SPOILERS for The Sparrow by Mary Doria Russell

The Sparrow (The Sparrow, #1)The Sparrow by Mary Doria Russell
My rating: 4 of 5 stars

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Ok, here’s the stuff I want to rant about.

1. Eating the meat of the innocents

After Marc and Emilio are taken captive after the massacre of the Runa, Marc is horrified that they are feeding them the meat from the slaughtered Runa. Who cares?

I know this isn’t an opinion shared by 99.99% of humanity but I’m not a moral relativist when it comes to meat. Once you make a decision to eat muscle tissue, why does it matter where it comes from? If I was stranded in the mountains I’d be the first person advocating cannibalism because why let all that free meat go to waste? I’ve never understood the problem. And the fact that they are eating the Runa babies? Everyone knows that the young are the most tender. Anyone who has ever eaten chicken can’t get on their high horse about that one.

2. Rape

As soon as she wrote that Emilio was found in a brothel, I figured he was being held captive and raped for the enjoyment of the Jana’ata. I can’t figure out how this was supposed to be some kind of surprise at the end of the book. All the priests seem to think that he became a prostitute for the fun of it or something. I don’t understand. The closest I can find to an explanation is this quote from when he is telling the story and one of the priests needs to leave the room because it is upsetting him.

“It’s human nature. He wanted it to be some mistake I made that he wouldn’t have made, some flaw in me he didn’t share, so he could believe it wouldn’t have happened to him.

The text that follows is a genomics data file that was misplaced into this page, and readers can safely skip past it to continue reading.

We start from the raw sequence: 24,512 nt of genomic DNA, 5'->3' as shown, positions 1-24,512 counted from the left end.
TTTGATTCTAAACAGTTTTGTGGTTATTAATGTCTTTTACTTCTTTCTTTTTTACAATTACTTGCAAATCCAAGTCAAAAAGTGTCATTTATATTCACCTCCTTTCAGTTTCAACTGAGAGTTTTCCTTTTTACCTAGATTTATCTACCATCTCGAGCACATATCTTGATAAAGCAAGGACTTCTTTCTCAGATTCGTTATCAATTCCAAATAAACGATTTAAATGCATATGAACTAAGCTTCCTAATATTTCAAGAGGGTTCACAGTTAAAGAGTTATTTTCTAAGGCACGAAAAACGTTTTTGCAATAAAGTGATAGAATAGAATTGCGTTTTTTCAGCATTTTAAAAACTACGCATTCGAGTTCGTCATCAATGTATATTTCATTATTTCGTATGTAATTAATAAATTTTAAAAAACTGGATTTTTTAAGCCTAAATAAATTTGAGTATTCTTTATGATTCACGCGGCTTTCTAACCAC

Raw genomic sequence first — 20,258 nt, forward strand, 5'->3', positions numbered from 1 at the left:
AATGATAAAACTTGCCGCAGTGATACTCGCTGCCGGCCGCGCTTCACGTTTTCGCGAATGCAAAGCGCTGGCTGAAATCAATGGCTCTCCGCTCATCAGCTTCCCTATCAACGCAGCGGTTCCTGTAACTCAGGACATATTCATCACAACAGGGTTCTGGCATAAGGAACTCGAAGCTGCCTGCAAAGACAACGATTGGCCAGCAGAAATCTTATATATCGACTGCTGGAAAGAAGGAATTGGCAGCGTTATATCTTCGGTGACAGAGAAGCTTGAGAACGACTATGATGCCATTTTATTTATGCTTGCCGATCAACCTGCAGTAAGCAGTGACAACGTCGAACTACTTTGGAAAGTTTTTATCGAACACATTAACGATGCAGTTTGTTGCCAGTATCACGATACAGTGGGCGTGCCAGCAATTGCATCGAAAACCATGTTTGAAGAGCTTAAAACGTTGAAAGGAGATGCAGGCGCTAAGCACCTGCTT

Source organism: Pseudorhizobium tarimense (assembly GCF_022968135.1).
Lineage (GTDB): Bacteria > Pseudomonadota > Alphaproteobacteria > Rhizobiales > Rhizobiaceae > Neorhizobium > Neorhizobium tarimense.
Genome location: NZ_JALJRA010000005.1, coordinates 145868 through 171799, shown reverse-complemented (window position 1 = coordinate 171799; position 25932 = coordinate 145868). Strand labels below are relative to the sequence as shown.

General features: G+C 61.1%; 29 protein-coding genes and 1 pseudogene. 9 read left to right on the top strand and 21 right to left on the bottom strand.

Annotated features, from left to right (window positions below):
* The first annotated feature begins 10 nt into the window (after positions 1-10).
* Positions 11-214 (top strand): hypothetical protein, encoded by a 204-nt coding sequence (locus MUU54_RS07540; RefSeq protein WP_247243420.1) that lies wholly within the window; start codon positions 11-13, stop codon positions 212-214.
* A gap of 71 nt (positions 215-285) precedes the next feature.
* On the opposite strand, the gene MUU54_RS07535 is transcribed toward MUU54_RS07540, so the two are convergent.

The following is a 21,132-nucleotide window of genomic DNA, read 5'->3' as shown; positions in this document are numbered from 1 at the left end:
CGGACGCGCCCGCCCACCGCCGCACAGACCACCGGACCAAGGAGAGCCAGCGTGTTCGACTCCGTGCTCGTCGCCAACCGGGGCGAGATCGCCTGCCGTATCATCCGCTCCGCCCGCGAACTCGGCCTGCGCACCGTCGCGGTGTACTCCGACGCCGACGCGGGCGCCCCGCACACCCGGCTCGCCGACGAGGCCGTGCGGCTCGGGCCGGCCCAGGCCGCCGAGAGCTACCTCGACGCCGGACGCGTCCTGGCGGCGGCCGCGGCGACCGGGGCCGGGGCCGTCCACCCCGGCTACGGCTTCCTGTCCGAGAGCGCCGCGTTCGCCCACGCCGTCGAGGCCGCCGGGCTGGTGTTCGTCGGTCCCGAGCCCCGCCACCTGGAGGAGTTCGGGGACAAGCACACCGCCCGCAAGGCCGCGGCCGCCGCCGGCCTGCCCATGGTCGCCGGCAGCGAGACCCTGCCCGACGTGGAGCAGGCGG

Is it because the priests are male that they can’t conceive of being raped? Is it because they are celibate that they think that this priest went off and got all the sex he could as soon as no one was looking?

2 Comments

  • Satia

    I so rarely find someone who feels the same way I do about cannibalism not being morally problematic.

    I think the shock was supposed to be about the concept that a man would be raped. However, my feeling at the time was that the shock was how Sandoz was no longer a man of faith. He had been revered by his peers as a man who was fully devoted to God. For him to have lost his faith would have a profound effect, especially given that the society probably saw his return as a plus, something that would resurrect their own failing influence in the contemporary world.

    But I read it ages ago so maybe I don’t remember the details fully.

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